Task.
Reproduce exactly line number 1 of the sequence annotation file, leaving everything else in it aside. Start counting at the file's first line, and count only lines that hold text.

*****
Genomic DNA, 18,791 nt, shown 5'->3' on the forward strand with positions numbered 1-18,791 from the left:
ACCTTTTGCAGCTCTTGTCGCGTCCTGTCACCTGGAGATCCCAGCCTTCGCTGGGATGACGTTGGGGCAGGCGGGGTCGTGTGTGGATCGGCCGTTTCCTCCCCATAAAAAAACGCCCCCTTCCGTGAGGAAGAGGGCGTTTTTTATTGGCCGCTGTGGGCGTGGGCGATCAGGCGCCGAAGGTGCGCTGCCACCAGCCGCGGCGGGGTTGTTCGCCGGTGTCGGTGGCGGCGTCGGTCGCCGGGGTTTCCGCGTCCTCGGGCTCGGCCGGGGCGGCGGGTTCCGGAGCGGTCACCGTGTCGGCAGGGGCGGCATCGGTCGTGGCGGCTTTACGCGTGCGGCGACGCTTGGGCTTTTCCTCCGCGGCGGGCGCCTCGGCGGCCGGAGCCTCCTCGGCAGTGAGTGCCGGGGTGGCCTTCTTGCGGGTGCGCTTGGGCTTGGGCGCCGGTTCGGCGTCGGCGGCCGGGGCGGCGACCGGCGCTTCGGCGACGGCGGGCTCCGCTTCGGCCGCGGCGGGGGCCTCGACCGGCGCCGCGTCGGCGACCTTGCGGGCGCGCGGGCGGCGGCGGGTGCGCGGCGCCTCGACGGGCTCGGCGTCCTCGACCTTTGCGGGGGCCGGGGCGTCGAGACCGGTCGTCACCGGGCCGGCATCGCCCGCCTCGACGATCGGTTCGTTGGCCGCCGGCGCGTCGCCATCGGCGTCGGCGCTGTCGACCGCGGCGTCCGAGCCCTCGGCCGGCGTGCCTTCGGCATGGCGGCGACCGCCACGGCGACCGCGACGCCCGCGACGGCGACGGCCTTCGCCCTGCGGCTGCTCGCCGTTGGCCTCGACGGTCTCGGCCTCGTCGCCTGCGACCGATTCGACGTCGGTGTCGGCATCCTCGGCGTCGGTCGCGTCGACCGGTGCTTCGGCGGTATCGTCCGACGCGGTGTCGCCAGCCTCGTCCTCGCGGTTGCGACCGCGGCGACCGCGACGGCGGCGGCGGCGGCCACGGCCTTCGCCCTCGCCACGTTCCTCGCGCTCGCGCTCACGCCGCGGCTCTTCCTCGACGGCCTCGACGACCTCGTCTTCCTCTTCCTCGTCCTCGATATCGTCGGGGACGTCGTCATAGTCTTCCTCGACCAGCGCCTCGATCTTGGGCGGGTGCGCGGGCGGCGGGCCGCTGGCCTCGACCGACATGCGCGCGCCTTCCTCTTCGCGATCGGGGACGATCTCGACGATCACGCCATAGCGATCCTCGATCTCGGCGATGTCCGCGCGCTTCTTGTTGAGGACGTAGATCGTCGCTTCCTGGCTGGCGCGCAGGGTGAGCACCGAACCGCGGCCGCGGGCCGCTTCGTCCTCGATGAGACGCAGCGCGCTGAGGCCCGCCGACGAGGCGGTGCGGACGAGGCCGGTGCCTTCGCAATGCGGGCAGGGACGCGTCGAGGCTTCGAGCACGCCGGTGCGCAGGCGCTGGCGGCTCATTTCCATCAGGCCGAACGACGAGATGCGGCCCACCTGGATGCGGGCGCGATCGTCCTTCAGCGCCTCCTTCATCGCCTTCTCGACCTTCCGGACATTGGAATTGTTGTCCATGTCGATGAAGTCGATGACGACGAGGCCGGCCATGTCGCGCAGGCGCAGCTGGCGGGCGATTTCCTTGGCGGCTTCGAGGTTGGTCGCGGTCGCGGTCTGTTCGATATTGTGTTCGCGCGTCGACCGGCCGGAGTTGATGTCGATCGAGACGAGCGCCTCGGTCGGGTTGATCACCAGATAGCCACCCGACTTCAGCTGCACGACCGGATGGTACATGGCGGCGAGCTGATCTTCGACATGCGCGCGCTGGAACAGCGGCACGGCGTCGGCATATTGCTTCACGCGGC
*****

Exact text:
Genomic DNA, 18,791 nt, shown 5'->3' on the forward strand with positions numbered 1-18,791 from the left: